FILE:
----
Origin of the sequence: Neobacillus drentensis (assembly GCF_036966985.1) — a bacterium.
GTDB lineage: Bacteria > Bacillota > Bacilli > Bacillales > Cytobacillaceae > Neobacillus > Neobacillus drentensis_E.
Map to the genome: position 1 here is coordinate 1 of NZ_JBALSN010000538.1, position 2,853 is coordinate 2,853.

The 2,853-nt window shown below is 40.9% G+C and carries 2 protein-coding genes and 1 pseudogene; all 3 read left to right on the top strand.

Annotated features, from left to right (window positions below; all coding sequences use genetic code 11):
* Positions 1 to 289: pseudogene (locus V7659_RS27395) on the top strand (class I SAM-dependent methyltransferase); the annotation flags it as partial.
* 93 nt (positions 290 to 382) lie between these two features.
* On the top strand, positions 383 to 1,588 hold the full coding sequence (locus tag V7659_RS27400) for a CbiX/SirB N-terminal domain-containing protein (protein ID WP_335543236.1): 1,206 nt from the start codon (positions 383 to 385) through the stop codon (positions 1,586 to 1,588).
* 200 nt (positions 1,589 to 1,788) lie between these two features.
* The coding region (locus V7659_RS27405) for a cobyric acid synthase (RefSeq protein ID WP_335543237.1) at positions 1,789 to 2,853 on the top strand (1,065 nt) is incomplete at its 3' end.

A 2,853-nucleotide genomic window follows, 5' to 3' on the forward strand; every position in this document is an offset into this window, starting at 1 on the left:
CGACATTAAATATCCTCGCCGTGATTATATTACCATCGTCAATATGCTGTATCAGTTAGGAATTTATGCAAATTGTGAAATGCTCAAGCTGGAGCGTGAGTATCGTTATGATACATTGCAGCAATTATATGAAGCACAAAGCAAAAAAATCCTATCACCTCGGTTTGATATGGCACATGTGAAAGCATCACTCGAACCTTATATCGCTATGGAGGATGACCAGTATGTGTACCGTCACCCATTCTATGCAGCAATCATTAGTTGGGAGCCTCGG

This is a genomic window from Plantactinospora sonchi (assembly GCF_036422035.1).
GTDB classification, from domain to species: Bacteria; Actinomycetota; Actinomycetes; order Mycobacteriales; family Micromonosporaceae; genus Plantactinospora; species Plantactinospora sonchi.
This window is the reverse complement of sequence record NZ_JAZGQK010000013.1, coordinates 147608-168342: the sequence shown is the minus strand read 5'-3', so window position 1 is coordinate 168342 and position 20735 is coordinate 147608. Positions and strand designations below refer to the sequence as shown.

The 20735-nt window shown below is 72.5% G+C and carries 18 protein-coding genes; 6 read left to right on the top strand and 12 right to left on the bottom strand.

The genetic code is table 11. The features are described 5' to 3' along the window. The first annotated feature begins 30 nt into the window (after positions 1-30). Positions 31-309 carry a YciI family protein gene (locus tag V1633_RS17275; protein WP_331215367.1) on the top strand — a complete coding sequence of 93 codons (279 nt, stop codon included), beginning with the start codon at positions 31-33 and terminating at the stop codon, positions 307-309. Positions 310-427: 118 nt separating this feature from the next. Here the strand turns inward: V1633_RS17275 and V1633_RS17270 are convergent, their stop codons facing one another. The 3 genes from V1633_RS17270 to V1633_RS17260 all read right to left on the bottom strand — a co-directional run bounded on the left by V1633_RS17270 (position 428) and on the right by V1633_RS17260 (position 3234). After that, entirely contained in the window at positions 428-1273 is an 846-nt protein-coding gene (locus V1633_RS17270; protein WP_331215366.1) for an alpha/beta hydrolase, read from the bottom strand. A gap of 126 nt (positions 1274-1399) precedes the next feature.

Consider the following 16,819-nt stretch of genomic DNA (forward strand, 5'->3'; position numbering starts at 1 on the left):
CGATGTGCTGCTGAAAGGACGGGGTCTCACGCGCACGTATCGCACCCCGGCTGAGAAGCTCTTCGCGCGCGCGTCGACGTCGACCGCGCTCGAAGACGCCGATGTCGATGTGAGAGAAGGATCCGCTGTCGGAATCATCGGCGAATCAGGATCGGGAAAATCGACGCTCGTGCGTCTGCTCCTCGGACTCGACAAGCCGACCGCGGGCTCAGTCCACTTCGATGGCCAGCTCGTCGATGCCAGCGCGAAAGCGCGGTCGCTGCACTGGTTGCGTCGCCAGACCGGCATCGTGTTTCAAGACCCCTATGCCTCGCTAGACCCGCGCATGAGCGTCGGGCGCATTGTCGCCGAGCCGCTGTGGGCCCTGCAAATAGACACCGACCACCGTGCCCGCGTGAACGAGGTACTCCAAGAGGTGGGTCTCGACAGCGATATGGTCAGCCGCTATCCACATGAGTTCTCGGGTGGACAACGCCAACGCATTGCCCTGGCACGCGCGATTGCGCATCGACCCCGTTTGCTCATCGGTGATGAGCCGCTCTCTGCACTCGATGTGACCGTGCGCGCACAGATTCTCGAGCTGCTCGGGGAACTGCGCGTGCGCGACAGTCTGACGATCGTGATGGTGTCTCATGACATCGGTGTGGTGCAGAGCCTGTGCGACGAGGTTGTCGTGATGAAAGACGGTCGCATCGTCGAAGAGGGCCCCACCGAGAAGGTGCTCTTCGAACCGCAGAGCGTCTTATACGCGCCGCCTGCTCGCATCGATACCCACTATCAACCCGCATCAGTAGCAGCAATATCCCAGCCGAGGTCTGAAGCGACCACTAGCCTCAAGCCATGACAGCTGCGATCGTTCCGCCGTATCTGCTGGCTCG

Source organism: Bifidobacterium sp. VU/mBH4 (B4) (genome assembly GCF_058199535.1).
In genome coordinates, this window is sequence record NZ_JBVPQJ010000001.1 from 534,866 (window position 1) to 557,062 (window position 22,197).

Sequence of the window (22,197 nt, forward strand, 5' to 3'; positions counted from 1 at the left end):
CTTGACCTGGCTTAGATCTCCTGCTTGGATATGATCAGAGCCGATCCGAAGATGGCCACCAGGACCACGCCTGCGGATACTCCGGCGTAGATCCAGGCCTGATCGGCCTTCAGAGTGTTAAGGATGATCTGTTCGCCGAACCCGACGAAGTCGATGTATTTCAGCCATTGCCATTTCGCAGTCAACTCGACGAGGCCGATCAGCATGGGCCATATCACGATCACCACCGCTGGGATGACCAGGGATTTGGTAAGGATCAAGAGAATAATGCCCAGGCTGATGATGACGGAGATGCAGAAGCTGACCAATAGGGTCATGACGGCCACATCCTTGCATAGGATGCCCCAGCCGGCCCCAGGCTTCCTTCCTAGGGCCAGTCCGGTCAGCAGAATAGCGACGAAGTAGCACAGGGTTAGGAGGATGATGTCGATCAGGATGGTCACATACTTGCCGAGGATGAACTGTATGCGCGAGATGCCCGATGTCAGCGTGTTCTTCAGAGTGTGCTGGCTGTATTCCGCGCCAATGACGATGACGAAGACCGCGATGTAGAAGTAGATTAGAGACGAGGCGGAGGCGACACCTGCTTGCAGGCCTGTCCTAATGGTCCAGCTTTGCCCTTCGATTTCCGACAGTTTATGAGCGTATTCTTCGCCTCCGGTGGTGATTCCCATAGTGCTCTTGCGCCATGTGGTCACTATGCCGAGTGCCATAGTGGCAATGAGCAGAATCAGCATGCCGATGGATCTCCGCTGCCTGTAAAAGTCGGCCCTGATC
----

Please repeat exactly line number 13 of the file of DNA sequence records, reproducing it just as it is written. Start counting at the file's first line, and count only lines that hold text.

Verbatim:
This is a genomic window from Plantactinospora sonchi (assembly GCF_036422035.1).